This quote by Francis Bacon (1561–1626), English philosopher, essayist, and statesman, often proved true of those poor souls who were unfortunate enough to pick up a tummy bug or a fever during the 19th century.
A novel side-track on the road to researching my family tree is the amazing first person information I have found. Letters and journals which give a personal narrative of the social and cultural world my ancestors inhabited. I believe it’s called Historiography – studying the social history on a personal level rather than on abstract and analytical circumstances.
If you have read my blog you will know a bit about my 3 times-great-grandfather George WELLINGTON and his large family who lived in Somerset between 1780 and 1850. I have written about sad letters George wrote to his daughter in 1840 which give an insight into his family life. I am also sharing his daughter Susanah’s journal entries and examining the social and cultural aspects of her life from her diary.
Given George WELLINGTON’s profession as an apothecary and druggist and his knowledge of the medicinal properties of plants and inorganic elements, you would think he and his family might have had a life expectancy over and above the national average. You’d be mistaken.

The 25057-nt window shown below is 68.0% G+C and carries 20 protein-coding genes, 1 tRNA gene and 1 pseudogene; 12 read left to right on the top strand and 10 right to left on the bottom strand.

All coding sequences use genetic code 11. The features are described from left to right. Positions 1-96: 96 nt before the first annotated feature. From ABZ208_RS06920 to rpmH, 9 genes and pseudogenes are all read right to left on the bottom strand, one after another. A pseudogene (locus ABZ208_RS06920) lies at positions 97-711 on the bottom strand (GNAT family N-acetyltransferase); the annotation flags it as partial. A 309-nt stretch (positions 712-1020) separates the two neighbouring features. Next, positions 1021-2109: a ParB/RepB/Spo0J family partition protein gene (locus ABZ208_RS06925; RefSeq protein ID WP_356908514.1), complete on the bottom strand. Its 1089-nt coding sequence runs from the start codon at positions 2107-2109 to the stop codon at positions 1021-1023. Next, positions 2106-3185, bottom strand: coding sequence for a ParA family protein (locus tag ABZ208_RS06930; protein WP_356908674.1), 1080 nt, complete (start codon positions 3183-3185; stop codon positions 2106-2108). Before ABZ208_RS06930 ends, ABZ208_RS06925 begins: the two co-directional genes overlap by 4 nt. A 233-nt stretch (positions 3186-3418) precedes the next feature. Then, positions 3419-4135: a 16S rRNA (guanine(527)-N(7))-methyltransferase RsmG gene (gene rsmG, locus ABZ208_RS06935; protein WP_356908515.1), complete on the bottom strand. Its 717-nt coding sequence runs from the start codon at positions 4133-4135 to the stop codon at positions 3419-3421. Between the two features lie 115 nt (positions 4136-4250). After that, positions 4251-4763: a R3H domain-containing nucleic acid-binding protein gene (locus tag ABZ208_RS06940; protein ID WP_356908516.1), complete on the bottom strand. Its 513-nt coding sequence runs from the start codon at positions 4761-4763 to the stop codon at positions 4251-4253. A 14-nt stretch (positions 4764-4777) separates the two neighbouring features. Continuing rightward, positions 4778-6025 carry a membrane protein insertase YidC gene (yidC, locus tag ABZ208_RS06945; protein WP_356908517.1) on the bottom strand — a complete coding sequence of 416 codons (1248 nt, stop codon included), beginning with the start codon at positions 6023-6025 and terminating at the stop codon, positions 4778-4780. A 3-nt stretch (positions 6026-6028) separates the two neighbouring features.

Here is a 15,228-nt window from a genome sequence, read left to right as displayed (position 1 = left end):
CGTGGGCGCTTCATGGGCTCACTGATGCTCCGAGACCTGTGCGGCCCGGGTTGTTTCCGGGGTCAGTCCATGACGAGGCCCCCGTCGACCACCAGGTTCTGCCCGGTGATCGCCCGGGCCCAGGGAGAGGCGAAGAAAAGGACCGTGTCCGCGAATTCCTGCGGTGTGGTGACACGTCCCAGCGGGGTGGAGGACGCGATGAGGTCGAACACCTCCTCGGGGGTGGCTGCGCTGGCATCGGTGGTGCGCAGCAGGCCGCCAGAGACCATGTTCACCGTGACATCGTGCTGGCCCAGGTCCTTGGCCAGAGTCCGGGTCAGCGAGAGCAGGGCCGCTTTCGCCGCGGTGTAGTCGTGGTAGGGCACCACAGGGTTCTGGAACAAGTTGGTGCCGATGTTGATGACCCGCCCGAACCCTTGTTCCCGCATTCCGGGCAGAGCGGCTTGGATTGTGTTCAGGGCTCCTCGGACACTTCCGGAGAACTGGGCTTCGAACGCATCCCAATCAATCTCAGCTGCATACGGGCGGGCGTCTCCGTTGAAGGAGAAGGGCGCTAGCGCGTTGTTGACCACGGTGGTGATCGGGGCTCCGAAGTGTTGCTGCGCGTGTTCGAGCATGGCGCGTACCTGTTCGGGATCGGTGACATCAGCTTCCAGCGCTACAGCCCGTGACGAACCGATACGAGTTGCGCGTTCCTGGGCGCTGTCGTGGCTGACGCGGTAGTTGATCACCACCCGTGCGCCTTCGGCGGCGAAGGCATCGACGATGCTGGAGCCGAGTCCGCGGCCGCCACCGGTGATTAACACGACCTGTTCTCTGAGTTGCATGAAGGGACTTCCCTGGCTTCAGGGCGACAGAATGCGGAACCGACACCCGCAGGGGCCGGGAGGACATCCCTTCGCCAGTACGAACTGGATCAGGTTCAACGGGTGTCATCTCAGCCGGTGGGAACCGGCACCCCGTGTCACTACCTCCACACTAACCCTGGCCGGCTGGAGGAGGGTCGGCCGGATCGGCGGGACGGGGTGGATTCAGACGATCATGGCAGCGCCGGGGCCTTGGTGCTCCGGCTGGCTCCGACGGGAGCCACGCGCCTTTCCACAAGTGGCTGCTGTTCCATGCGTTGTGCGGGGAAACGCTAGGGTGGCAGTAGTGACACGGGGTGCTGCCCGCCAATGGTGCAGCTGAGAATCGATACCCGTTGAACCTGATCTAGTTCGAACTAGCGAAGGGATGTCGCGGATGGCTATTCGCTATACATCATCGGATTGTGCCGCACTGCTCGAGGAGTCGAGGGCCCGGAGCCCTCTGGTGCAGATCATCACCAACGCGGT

The last article I posted, susanah’s journal – births, deaths and marriages, got me thinking that maybe George’s profession was not so beneficial to the health and well-being of his family.
- Was the frequency that George Wellington come in contact with sick people a risk to his health and the health of other members of his family.
- Were the remedies doctors and druggists prescribed to their patients in 1833 worse than the diseases they were treating?
George WELLINGTON and his first wife Elizabeth EDWARDS had eight children: two died soon after birth; four died aged between 29 and 36 years; Elizabeth EDWARDS died giving birth at the age of 43 years. George and his second wife Elizabeth SAMSON had eleven children: three died as infants; and one died at the age of 18 years. Was a 25% infant mortality-rate normal for the time?
There were some very serious diseases floating around in the early 19th Century. Smallpox was beginning to be controlled by the new practice of vaccination. But, outbreaks of influenza, measles, scarlet fever, typhus and whooping cough still regularly took the lives of tens of thousands people – young and old.
In the 1830s and 1840s there were three massive waves of contagious disease. The first, from 1831 to 1833, included two influenza epidemics and the first appearance of cholera which spread from India up through Europe to the British Isles and through trade routes to the rest of the world. Before it ran its course the disease had claimed over 52,000 lives. The second and third waves brought rolling epidemics of typhus, influenza, smallpox and scarlet fever in 1837-38 and 1846-47.